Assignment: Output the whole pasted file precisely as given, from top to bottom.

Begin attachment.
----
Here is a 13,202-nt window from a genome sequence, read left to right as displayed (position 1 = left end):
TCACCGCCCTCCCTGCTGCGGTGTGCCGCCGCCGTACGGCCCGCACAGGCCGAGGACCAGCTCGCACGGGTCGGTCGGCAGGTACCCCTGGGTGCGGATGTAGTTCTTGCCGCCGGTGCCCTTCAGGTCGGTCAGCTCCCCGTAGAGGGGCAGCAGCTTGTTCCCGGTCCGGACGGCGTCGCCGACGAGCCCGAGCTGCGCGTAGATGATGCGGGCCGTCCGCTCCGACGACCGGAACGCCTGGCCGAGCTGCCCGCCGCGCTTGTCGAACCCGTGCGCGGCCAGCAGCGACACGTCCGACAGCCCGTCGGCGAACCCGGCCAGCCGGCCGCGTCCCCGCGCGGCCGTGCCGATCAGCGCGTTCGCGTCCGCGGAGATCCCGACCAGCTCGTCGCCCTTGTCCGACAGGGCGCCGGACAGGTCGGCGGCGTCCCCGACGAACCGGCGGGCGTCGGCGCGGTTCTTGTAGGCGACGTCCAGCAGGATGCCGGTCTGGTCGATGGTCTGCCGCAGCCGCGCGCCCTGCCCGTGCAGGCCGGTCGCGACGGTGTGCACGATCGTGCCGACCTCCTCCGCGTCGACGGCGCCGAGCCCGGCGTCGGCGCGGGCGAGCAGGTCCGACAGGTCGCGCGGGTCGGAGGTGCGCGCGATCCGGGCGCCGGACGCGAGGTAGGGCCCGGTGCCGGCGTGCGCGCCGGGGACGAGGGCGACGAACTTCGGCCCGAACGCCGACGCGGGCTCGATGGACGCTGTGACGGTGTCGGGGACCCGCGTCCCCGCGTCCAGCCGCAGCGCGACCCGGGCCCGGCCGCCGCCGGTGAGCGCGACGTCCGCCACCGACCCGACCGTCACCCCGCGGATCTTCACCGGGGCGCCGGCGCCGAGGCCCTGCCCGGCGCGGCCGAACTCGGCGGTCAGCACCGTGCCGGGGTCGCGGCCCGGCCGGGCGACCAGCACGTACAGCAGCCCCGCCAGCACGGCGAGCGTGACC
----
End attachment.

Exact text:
Here is a 13,202-nt window from a genome sequence, read left to right as displayed (position 1 = left end):
TCACCGCCCTCCCTGCTGCGGTGTGCCGCCGCCGTACGGCCCGCACAGGCCGAGGACCAGCTCGCACGGGTCGGTCGGCAGGTACCCCTGGGTGCGGATGTAGTTCTTGCCGCCGGTGCCCTTCAGGTCGGTCAGCTCCCCGTAGAGGGGCAGCAGCTTGTTCCCGGTCCGGACGGCGTCGCCGACGAGCCCGAGCTGCGCGTAGATGATGCGGGCCGTCCGCTCCGACGACCGGAACGCCTGGCCGAGCTGCCCGCCGCGCTTGTCGAACCCGTGCGCGGCCAGCAGCGACACGTCCGACAGCCCGTCGGCGAACCCGGCCAGCCGGCCGCGTCCCCGCGCGGCCGTGCCGATCAGCGCGTTCGCGTCCGCGGAGATCCCGACCAGCTCGTCGCCCTTGTCCGACAGGGCGCCGGACAGGTCGGCGGCGTCCCCGACGAACCGGCGGGCGTCGGCGCGGTTCTTGTAGGCGACGTCCAGCAGGATGCCGGTCTGGTCGATGGTCTGCCGCAGCCGCGCGCCCTGCCCGTGCAGGCCGGTCGCGACGGTGTGCACGATCGTGCCGACCTCCTCCGCGTCGACGGCGCCGAGCCCGGCGTCGGCGCGGGCGAGCAGGTCCGACAGGTCGCGCGGGTCGGAGGTGCGCGCGATCCGGGCGCCGGACGCGAGGTAGGGCCCGGTGCCGGCGTGCGCGCCGGGGACGAGGGCGACGAACTTCGGCCCGAACGCCGACGCGGGCTCGATGGACGCTGTGACGGTGTCGGGGACCCGCGTCCCCGCGTCCAGCCGCAGCGCGACCCGGGCCCGGCCGCCGCCGGTGAGCGCGACGTCCGCCACCGACCCGACCGTCACCCCGCGGATCTTCACCGGGGCGCCGGCGCCGAGGCCCTGCCCGGCGCGGCCGAACTCGGCGGTCAGCACCGTGCCGGGGTCGCGGCCCGGCCGGGCGACCAGCACGTACAGCAGCCCCGCCAGCACGGCGAGCGTGACC